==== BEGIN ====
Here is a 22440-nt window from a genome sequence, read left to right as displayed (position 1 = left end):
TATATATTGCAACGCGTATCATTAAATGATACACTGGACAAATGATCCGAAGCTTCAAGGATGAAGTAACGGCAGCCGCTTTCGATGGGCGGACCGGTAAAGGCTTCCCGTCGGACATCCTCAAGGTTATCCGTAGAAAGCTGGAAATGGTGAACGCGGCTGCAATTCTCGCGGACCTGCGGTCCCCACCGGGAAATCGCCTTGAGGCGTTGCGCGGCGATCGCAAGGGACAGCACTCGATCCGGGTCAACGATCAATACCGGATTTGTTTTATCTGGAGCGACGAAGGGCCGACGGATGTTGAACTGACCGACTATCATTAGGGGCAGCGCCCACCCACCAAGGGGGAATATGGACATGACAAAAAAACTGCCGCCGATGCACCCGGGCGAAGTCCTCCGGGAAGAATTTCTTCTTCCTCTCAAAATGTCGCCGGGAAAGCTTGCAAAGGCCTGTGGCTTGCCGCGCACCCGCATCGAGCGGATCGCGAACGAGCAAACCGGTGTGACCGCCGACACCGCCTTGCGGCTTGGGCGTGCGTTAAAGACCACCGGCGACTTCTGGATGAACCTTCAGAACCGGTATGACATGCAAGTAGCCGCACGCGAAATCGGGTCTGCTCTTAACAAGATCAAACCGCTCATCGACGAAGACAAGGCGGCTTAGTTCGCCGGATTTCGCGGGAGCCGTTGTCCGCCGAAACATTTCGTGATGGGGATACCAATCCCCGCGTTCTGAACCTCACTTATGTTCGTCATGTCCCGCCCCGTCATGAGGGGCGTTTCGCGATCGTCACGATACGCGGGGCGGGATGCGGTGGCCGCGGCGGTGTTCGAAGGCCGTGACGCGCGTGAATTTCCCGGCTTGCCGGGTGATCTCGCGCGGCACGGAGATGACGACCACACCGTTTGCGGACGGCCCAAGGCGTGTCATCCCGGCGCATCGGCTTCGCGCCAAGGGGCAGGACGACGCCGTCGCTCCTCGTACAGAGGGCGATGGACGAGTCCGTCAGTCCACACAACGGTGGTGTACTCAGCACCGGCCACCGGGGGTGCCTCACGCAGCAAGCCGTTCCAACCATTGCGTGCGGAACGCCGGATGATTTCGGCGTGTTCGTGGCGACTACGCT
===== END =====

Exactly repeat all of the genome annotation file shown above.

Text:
Here is a 22440-nt window from a genome sequence, read left to right as displayed (position 1 = left end):
TATATATTGCAACGCGTATCATTAAATGATACACTGGACAAATGATCCGAAGCTTCAAGGATGAAGTAACGGCAGCCGCTTTCGATGGGCGGACCGGTAAAGGCTTCCCGTCGGACATCCTCAAGGTTATCCGTAGAAAGCTGGAAATGGTGAACGCGGCTGCAATTCTCGCGGACCTGCGGTCCCCACCGGGAAATCGCCTTGAGGCGTTGCGCGGCGATCGCAAGGGACAGCACTCGATCCGGGTCAACGATCAATACCGGATTTGTTTTATCTGGAGCGACGAAGGGCCGACGGATGTTGAACTGACCGACTATCATTAGGGGCAGCGCCCACCCACCAAGGGGGAATATGGACATGACAAAAAAACTGCCGCCGATGCACCCGGGCGAAGTCCTCCGGGAAGAATTTCTTCTTCCTCTCAAAATGTCGCCGGGAAAGCTTGCAAAGGCCTGTGGCTTGCCGCGCACCCGCATCGAGCGGATCGCGAACGAGCAAACCGGTGTGACCGCCGACACCGCCTTGCGGCTTGGGCGTGCGTTAAAGACCACCGGCGACTTCTGGATGAACCTTCAGAACCGGTATGACATGCAAGTAGCCGCACGCGAAATCGGGTCTGCTCTTAACAAGATCAAACCGCTCATCGACGAAGACAAGGCGGCTTAGTTCGCCGGATTTCGCGGGAGCCGTTGTCCGCCGAAACATTTCGTGATGGGGATACCAATCCCCGCGTTCTGAACCTCACTTATGTTCGTCATGTCCCGCCCCGTCATGAGGGGCGTTTCGCGATCGTCACGATACGCGGGGCGGGATGCGGTGGCCGCGGCGGTGTTCGAAGGCCGTGACGCGCGTGAATTTCCCGGCTTGCCGGGTGATCTCGCGCGGCACGGAGATGACGACCACACCGTTTGCGGACGGCCCAAGGCGTGTCATCCCGGCGCATCGGCTTCGCGCCAAGGGGCAGGACGACGCCGTCGCTCCTCGTACAGAGGGCGATGGACGAGTCCGTCAGTCCACACAACGGTGGTGTACTCAGCACCGGCCACCGGGGGTGCCTCACGCAGCAAGCCGTTCCAACCATTGCGTGCGGAACGCCGGATGATTTCGGCGTGTTCGTGGCGACTACGCT